Technically, if a species "as a whole" evolves, then technically there wouldn't be an extinction; but we would look back at the fossil record and call two or more species, even if we had difficulty partitioning them; we'd still say the original species was extinct. (And I am not suggesting that evolution is a smooth, continuous process; therefore we often see distinct species, and only rarely find the intermediates, even if the species evolved 'as a whole').   

       The point I was making is that there are huge numbers of species which we call 'extinct' but which, as ancestors of extant species, cannot be cited as evidence for the idea that all species (including humans) to have gone through a process of extinction, even though they become extinct.   

       To come back to the debate that prompted this, if your great^n granddaughter has diverged to the extent that neither she nor her fellow people are called "Homo sapiens", you wouldn't really look back and say that Homo sapiens went the way of the thylacine.   

       In the end it's all semantics and hot air, but it becomes important when someone says "99.99% of all species to have lived are extinct, so that's the way humans will go".
MaxwellBuchanan, Nov 08 2011
  

       Species 'rebounding' (or 're-evolving' by convergent evolution) is sort of a seperate issue.   

       What I'm arguing is that evolution should be viewed as the same way as we view the ancestry of individual people. My great^5 grandfather Merrydick and his brother Orsten are both extinct. But Orsten is more extinct than Merrydick because, in a triumph of heredity, he's my great^5 grandfather, whereas Orsten (wisely) died without bearing fruit.   

       So, Merrydick and Orsten are both extinct, but Orsten is the extincter of the two.
MaxwellBuchanan, Nov 08 2011
  

       To put it another way, if you managed to bring an Australopithecus and a Neanderthal back from the dead, the Australopithecus would say "Wow, we've really made that bipedalism thing work, haven't we?" whereas the Neanderthal would say "Oh bugger, and we thought it was all going so well."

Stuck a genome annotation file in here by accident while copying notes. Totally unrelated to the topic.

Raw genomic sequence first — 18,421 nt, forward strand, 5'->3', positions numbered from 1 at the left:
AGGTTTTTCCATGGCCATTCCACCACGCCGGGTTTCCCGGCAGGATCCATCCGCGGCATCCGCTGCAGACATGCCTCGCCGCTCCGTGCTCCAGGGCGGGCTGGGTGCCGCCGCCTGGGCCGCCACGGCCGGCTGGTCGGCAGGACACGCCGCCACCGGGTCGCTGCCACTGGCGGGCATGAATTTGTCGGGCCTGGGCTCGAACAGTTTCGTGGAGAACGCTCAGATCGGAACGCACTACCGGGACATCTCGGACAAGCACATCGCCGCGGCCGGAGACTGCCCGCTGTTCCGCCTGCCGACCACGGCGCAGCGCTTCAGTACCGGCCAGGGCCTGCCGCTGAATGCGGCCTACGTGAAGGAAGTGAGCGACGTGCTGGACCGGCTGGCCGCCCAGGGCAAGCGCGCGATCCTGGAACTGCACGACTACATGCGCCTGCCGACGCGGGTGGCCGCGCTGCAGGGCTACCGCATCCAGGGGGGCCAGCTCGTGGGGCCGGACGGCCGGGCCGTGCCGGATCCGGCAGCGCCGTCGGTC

MaxwellBuchanan, Nov 08 2011
  

       Yes (although I did say 'ignore the speculation about interbreeding'). All sorts of scenarios are possible, and will have occurred.   

       But I still contend: there's an difference between a species which is a dead-end, and one which wasn't.
MaxwellBuchanan, Nov 08 2011
  

       //Is it true to say that their common ancestor (habilis) went extinct in the same sense that the Neanderthals went extinct?//   

       I didn't say it was. In that case you have a speciation event leading to two species (Neandertal and Sapiens) but in both cases it was probably a gradual evolution of isolated populations, so neither experienced true extinction, although one of the lines later did.   

       //but we would look back at the fossil record and call two or more species, even if we had difficulty partitioning them; we'd still say the original species was extinct//   

       I would suggest that this indicates a problem with our definition of species.   

       //And I am not suggesting that evolution is a smooth, continuous process; therefore we often see distinct species, and only rarely find the intermediates//   

       I would suggest that our definition of a species is heavily influenced by what we find, leading to observer bias. It's not so much that we don't find intermediates as that we define a given species by the fossils most likely to be recovered, and consider gaps to be the intermediates.   

       This may result from various things, including the possibility that the intermediate species is just less likely to leave fossils owing to a change in environment.
MechE, Nov 08 2011
  

       // so neither experienced true extinction, although one of the lines later did.// OK, we agree on that. I was focussing on the common ancestor (habilis), which (by my 'definition') didn't become extinct in the strict sense.   

       //I would suggest that this indicates a problem with our definition of species// Yes, certainly, but again that's a horse of a different feather.   

       //our definition of a species is heavily influenced by what we find// Yes, that too, of course.
MaxwellBuchanan, Nov 08 2011
  

       hmm... what's that buzzword used to mean "fucked over" ? That would fit.   

       deprecated.
FlyingToaster, Nov 08 2011
  

       //"Oh bugger, and we thought it was all going so well."// [marked-for-tagline]
po, Nov 09 2011